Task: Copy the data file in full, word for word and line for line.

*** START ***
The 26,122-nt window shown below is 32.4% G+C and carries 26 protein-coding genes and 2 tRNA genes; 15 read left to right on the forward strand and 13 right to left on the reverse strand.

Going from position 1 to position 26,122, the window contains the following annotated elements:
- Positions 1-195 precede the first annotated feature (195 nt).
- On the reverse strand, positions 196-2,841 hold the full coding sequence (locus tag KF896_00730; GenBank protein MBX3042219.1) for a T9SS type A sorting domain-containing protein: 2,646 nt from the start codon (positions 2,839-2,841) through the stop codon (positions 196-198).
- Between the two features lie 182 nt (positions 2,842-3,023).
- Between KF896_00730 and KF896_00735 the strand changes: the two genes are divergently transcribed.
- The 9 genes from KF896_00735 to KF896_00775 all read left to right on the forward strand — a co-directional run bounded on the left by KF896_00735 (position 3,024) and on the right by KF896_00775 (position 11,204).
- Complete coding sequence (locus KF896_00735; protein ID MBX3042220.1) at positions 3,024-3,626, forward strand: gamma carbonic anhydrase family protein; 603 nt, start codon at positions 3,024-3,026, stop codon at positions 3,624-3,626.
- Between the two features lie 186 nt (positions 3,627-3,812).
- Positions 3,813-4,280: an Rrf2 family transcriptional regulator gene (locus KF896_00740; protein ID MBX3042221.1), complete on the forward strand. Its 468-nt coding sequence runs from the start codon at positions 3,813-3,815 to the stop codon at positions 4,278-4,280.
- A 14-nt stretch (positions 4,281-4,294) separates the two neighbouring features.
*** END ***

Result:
The 26,122-nt window shown below is 32.4% G+C and carries 26 protein-coding genes and 2 tRNA genes; 15 read left to right on the forward strand and 13 right to left on the reverse strand.

Going from position 1 to position 26,122, the window contains the following annotated elements:
- Positions 1-195 precede the first annotated feature (195 nt).
- On the reverse strand, positions 196-2,841 hold the full coding sequence (locus tag KF896_00730; GenBank protein MBX3042219.1) for a T9SS type A sorting domain-containing protein: 2,646 nt from the start codon (positions 2,839-2,841) through the stop codon (positions 196-198).
- Between the two features lie 182 nt (positions 2,842-3,023).
- Between KF896_00730 and KF896_00735 the strand changes: the two genes are divergently transcribed.
- The 9 genes from KF896_00735 to KF896_00775 all read left to right on the forward strand — a co-directional run bounded on the left by KF896_00735 (position 3,024) and on the right by KF896_00775 (position 11,204).
- Complete coding sequence (locus KF896_00735; protein ID MBX3042220.1) at positions 3,024-3,626, forward strand: gamma carbonic anhydrase family protein; 603 nt, start codon at positions 3,024-3,026, stop codon at positions 3,624-3,626.
- Between the two features lie 186 nt (positions 3,627-3,812).
- Positions 3,813-4,280: an Rrf2 family transcriptional regulator gene (locus KF896_00740; protein ID MBX3042221.1), complete on the forward strand. Its 468-nt coding sequence runs from the start codon at positions 3,813-3,815 to the stop codon at positions 4,278-4,280.
- A 14-nt stretch (positions 4,281-4,294) separates the two neighbouring features.